Despite coming to this conclusion a few months ago, it has been extremely tricky and vexing to pull it off. Not many GPs are trained in inserting and removing the device. My normal GP doesn’t do it, so I made an appointment with the same doctor who put it in for me two years ago. This appointment had to be booked weeks in advance because the doctor only works certain days and is busy. To further complicate matters, I had to arrange for my Mum to come and babysit for me, (because these are not the sorts of appointments to take kids to: I’m sure you can imagine the kinds of questions that would be asked afterwards!) My Mum lives two and a half hours away and does shift work, so this was no mean feat to coordinate. Much to my annoyance, the appointment was then cancelled by the doctor with only a days’ notice, because her mother was ill and she was only seeing her regular patients so she could leave early that day. I mean, fair enough… but did it have to be my appointment that got ditched, after I’d worked so hard to get it?

I tried another GP a few weeks later, during the school holidays when the kids were in care but I wasn’t teaching. These days are rare, people! During this appointment I discovered that this GP also didn’t deal in Mirenas, even though the receptionist had assured me she did when I made the appointment. Gah!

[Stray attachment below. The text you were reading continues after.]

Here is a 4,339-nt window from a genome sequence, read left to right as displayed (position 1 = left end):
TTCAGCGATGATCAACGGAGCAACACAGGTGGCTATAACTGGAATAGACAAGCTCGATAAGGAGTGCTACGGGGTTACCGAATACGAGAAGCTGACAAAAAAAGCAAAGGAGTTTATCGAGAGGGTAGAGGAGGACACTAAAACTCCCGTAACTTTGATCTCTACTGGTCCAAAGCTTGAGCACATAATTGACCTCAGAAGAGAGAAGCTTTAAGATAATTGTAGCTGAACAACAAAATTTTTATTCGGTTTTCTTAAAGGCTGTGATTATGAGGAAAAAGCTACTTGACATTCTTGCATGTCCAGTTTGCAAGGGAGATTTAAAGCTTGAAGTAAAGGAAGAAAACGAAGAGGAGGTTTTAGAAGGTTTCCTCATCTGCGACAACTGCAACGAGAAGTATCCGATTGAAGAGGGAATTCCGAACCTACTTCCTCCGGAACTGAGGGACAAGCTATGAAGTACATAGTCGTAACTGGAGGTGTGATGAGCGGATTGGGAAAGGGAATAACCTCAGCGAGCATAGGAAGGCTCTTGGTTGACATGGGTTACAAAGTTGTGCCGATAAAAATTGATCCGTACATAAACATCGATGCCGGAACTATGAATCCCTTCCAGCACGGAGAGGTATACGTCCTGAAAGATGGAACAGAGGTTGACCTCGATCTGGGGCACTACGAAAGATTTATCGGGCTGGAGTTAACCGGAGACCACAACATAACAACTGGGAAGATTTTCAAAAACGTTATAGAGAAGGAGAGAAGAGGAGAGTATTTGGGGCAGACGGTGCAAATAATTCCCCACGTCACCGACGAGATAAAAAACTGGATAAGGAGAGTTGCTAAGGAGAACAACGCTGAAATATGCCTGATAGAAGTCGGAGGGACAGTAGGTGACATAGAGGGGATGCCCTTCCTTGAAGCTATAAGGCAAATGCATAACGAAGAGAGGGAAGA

It was then that my Mum suggested trying the local Women’s Health Centre. The idea had never crossed my mind. I’m not sure I even realised that such a place existed. But, I looked up the number and gave them a call. I was happy to learn that the centre is Medicare funded, so basic services such as GP and nurse practitioner appointments are bulk billed, and other services come with only a relatively small fee. The receptionist helped me to make an appointment with the nurse practitioner, who was qualified to remove the Mirena for me and advise me on alternative contraception methods. However, as she is only there two days a week, I had to wait two weeks to get in. I also had to ask Mum to come and hold the fort at home for me, again, as I had no other childcare available to me on the day of the appointment.